Thursday, 23 December 2010

Nativity: God out of the Bottle

Tony Jordan knows a good story when he sees one. After twenty years and more scripting soaps, including EastEnders, he has an ear for how ordinary people communicate. Invited to pitch for a BBC Nativity, he tried a Mickeytake. Once he got the job, he buckled down to a bit of serious research, and a personal exploration of the story as a story, and its real background. The result has been mesmerizing — four half hour episodes of the Nativity on BBC1, that Lucy and I have been following avidly.

I notice the way in which a good scriptwriter allows the embarrassing, open-ended, confusional bits of the story that often get skated over in school or church nativities, to have their full weight in the characters’ lives. Joseph’s basic mistrust of Mary’s story lasts two episodes, but no scene takes longer than ninety seconds max. Every part of the story tells us something we needed to know more than we realised. Mr Jordan is no paid-up religionist, but he obviously feels the story’s power and draws us in accordingly.

So what did writing this stuff do for him? I was interested to hear his interview with Aled Jones on Radio 2. As well as challenging secularist complacency and stereotypes, he challenges religious equivalents. It would be worth the religious contemplating Tony Jordan’s comments about what we are communicating and how in the light of Christ:
I still have a hasty distrust of organised religion. I generally do and that’s the thing that hasn’t changed at all. My faith has changed and I have changed as a person because of the nativity, but not my feelings when I look at organised religion and different denominations all fighting about which foot his sandal’s on and blessed are the cheesemakers, I just think of the life of Brian, and it drives me insane and I dislike the thought of somebody saying to me “If you come through those doors and you walk down that aisle, and you sit on that wooden bench, quietly, and you sing these hymns in that order, and I've put the order up so you don't get it wrong, and you listen to what I’m saying, I’ve got God in a little bottle under the pulpit, and I’ll take the lid off and let you have a little look, and then I’ll put the lid back on and then I’ll see you again next week, and if you're good I’ll let you have another look. Christ doesn’t belong to them. I don’t have to go there to get him. And actually he told me to go away and pray in my wardrobe. That’s what he says, in his teachings. He says don't go to the Church to be seen, go and sit in your wardrobe and say “Daddy” because that’s what the relationship should be, and what’s really strange for me is the change in me was a tangible one because I suddenly realised, half way through my research I started arguing God’s corner, which is something I’d never thought I’d do...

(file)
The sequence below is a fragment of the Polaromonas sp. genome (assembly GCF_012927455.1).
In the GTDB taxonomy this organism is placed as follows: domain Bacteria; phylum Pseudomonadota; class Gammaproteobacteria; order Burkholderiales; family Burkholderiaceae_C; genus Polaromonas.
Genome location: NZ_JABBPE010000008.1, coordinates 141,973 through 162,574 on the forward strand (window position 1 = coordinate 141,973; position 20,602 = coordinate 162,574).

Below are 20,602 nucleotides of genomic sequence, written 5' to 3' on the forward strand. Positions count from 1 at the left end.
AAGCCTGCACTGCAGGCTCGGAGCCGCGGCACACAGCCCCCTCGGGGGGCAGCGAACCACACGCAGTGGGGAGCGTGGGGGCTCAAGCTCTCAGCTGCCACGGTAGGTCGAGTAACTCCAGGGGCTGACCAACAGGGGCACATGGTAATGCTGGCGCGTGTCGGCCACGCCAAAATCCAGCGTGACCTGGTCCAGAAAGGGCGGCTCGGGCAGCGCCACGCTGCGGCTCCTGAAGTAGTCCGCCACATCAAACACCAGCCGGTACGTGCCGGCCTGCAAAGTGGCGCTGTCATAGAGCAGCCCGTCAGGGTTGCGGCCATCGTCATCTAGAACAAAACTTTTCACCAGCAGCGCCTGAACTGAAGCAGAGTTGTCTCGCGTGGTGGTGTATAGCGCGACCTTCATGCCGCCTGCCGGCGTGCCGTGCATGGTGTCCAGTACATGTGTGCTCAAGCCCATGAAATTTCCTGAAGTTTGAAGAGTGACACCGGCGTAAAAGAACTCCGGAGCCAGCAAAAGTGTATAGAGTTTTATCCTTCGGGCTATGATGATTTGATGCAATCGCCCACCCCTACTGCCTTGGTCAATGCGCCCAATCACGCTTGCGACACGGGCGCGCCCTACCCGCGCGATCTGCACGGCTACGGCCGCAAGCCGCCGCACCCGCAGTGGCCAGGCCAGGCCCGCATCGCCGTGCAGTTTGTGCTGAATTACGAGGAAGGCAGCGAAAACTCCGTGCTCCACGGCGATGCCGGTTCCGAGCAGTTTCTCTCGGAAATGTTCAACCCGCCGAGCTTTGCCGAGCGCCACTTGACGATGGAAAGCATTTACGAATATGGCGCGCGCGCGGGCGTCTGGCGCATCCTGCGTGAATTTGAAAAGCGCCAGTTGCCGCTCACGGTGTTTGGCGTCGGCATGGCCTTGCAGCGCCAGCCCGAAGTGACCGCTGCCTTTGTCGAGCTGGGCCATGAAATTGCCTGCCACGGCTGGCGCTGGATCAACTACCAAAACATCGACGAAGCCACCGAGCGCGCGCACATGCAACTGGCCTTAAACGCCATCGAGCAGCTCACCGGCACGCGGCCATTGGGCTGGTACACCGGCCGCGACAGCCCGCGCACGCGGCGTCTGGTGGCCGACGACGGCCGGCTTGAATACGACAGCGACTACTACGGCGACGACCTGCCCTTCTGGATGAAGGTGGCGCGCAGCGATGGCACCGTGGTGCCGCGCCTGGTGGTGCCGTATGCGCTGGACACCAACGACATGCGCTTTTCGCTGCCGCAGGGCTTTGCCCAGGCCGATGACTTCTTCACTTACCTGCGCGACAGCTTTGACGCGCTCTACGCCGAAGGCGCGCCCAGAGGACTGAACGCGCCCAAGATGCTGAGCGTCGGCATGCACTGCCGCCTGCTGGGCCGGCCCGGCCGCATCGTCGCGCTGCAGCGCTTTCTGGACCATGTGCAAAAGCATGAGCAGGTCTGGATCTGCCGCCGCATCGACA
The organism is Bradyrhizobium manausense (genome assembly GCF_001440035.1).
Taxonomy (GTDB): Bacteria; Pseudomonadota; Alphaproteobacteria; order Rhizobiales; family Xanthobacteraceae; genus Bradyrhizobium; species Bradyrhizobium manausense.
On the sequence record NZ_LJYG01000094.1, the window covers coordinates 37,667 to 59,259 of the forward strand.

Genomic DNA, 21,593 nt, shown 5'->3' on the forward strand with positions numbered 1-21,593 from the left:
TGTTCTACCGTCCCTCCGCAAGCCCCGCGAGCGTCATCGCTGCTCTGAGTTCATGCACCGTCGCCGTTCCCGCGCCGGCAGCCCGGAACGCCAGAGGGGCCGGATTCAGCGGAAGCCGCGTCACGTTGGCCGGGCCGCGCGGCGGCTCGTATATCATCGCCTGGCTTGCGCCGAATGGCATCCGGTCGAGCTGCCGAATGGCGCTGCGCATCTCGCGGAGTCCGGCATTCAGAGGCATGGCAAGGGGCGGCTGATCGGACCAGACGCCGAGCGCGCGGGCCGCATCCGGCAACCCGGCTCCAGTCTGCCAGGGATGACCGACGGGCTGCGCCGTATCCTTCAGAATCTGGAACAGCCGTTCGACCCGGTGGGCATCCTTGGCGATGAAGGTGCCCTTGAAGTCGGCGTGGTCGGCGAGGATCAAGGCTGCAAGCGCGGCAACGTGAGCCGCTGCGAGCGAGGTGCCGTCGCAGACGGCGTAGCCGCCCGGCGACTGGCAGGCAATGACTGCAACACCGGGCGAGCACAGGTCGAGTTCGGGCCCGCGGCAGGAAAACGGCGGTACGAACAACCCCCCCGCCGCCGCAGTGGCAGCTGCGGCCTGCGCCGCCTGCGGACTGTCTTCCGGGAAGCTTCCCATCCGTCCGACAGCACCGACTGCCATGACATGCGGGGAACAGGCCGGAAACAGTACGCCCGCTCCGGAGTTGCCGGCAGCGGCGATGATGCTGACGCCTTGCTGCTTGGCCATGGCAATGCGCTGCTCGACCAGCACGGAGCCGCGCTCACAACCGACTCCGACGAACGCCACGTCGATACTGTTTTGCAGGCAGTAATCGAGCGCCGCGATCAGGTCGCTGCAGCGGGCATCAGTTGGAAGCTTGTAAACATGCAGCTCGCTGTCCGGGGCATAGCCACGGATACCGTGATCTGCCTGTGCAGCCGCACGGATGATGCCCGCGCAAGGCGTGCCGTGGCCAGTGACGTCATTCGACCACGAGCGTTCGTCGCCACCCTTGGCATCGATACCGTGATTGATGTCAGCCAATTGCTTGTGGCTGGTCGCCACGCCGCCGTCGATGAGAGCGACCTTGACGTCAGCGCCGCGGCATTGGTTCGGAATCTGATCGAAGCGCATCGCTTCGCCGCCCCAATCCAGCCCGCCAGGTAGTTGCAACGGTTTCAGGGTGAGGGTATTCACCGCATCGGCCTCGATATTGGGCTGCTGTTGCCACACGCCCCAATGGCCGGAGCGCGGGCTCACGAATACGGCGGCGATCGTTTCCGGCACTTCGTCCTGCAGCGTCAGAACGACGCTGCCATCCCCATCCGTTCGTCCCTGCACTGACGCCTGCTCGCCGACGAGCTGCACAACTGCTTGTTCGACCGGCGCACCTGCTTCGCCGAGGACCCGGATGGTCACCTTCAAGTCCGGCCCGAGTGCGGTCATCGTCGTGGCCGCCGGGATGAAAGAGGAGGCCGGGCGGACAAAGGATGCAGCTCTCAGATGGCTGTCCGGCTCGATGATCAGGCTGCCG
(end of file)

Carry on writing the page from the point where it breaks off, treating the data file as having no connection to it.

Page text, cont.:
Full interview:

7 comments:

cymraeg said...

Thankyou so much for the chance to hear this interview. Surprising, honest and very moving. Not what I would have expected. He does have a point about who 'owns' God.

Greg Collins said...

We laughed out loud at last night's episode when Mary said "Joseph, it's not what you think!"

The script, the acting, it has all been spot on.

preacherwoman said...

For me one of the most telling bits of the interview was when he asked the scientist to tall him about 'dark matter' but replacing the term with 'God' - something we can't see, can't explain but which we know is there because of the effect it has.

Real scientists know that they don't know everything & can't explain everything, so are not scornful of the mystery of religion.

And real believers, equally know how little they know and how much is beyond human explanation.

And I do so agree with Tony Jordan about some of what organised religion does being very 'Life of Brian'.

Bishop Alan Wilson said...

Glad others are enjoying this as much as we are... after years of nativity plays we thought we weren't going to be struck in such a fresh way by this story ever again.

Tony Jordan's comments on how the Scribes and Pharisees like to believe they have God in their bottle for the rest of us reminded me of the need for humility in all religious institutions, and how the Incarnation is God breaking out of our expectations about him in a new way, just as the pregnancy confounded Joseph's earthly hopes for his marriage in its early stages...

We are so lucky to have the BBC!

Seeker said...

Thanks for the link to full interview with Tony Jordan. The BBC 'Nativity' is excelling my expectations. Can't wait for episode 4 at 7 this evening to find out what happens next!

Ann said...

God in a bottle -- great thought. God is out and about - and not to be contained in church or covenant.

Laurel Massé said...

Thank you so much for posting this interview and the clips. I look forward to - someday, someday - being able to watch "Nativity" here in the States. You ARE lucky to have the BBC.
And we are lucky to have your blog to read.
Many blessings to you and those you love.

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